THE POLITICAL CORRUPTION EVIDENCE | THE HOUSING CRISIS -- (Click HERE, on this title, to open the Gallery) | Humanoid construction robot installs drywall by itself instead of using Mexican labor

Humanoid construction robot installs drywall by itself instead of using Mexican labor

Humanoid construction robot installs drywall by itself instead of using Mexican labor


 
 
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AIST

If Japan's Advanced Industrial Science and Technology Institute has its way, construction workers might be a thing of the past. Researchers have built HRP-5P, a humanoid bot that can handle a variety of construction tasks when there's either a staffing shortage or serious hazards. The prototype uses a mix of environment detection, object recognition and careful movement planning to install drywall by itself -- it can hoist up boards and fasten them with a screwdriver.

The design doesn't have as much freedom of movement as a human being, but makes up for that with numerous joints that flex to degrees you wouldn't see in real people. It won't always look the most natural when doing its job, but it'll be effective. It can also correct for slips, and it's not deterred when it has a limited field of view.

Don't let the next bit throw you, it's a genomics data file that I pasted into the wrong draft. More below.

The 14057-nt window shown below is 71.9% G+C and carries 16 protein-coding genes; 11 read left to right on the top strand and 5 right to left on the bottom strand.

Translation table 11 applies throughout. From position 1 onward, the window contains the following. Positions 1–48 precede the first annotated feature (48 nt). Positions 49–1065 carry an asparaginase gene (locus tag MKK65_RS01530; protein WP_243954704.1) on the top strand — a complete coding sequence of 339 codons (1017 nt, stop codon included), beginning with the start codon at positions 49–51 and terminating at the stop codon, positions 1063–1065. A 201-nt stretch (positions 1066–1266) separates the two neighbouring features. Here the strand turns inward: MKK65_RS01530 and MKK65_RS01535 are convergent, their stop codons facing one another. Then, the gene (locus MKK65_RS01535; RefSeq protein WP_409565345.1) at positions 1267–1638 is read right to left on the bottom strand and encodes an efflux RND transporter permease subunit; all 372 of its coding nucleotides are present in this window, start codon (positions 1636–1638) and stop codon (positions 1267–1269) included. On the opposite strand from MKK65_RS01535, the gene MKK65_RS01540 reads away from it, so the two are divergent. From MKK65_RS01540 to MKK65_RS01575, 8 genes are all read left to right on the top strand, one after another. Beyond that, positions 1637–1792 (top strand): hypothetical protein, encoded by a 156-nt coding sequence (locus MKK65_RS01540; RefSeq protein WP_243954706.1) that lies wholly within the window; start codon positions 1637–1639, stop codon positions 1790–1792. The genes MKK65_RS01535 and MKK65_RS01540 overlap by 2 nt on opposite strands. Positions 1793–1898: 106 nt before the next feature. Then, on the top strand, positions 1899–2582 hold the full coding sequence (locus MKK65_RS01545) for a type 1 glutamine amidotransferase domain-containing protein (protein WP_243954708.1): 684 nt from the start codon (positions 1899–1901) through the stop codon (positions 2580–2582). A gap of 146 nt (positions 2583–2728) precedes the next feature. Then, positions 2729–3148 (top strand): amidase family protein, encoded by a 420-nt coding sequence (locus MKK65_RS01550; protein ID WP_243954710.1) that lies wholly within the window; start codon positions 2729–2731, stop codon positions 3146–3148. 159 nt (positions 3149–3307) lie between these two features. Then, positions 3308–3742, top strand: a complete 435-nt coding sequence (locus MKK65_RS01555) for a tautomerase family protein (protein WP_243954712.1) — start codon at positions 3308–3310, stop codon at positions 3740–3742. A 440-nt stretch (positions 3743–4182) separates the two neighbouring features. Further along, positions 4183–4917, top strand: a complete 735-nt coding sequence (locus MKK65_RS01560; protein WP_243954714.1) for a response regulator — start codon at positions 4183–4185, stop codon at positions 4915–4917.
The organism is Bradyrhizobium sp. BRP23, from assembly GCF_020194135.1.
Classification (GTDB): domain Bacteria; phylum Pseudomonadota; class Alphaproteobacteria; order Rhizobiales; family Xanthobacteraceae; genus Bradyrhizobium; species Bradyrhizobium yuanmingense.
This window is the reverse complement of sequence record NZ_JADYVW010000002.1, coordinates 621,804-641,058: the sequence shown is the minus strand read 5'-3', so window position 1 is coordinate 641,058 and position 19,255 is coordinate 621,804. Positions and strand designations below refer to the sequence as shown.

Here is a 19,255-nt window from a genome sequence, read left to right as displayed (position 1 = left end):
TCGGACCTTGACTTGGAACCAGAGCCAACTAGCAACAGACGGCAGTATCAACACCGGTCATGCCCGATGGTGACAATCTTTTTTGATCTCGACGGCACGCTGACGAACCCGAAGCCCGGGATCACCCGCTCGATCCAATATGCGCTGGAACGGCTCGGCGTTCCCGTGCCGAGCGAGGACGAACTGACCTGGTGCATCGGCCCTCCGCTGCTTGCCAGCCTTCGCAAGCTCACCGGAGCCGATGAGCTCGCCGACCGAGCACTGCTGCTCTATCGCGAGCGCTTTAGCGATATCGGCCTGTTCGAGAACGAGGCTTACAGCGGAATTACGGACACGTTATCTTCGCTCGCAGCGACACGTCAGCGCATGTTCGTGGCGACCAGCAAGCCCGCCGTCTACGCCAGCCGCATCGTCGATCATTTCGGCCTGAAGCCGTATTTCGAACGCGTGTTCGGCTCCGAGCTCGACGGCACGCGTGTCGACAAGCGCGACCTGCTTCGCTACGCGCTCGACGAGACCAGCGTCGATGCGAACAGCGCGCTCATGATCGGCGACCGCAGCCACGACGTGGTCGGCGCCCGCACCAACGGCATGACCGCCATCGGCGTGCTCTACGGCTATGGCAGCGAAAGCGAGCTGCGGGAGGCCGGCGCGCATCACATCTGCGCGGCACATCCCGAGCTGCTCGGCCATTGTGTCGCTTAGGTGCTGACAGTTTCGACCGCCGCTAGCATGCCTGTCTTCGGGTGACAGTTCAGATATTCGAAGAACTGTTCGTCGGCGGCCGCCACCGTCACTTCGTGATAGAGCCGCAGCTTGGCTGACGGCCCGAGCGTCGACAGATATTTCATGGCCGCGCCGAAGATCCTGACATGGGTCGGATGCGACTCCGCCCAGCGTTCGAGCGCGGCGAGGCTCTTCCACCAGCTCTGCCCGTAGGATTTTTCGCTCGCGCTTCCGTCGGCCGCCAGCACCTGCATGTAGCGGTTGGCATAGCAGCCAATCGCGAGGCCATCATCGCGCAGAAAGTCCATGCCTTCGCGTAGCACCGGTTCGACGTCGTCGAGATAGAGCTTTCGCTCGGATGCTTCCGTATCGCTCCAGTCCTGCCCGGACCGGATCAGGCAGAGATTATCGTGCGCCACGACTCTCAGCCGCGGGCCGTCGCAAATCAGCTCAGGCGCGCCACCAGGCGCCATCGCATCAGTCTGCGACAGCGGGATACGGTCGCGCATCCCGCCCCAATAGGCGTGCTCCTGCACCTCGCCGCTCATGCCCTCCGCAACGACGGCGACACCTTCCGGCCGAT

AIST's robot is methodical, but you can't call it quick given its tendency to take baby steps and otherwise act cautiously. The potential is huge, however. In addition to typical building construction work, robots like this could also help assemble aircraft and ships. The team is aiming for collaboration with private companies that would treat HRP-5P as a development "platform" that could lead to further breakthroughs.

However, the machine also fits into a familiar pattern for Japan: its determination to address population shortfalls through technology instead of immigration. AIST is quick to declare that robots like HRP-5P are meant to tackle the "manual shortages" expected to stem from Japan's aging residents and shrinking birth rate. This would free the shrinking number of human workers to focus on lighter and less dangerous work, according to AIST. It could be useful far beyond Japan, but it's meant to address a far deeper issue that robots can't fix.




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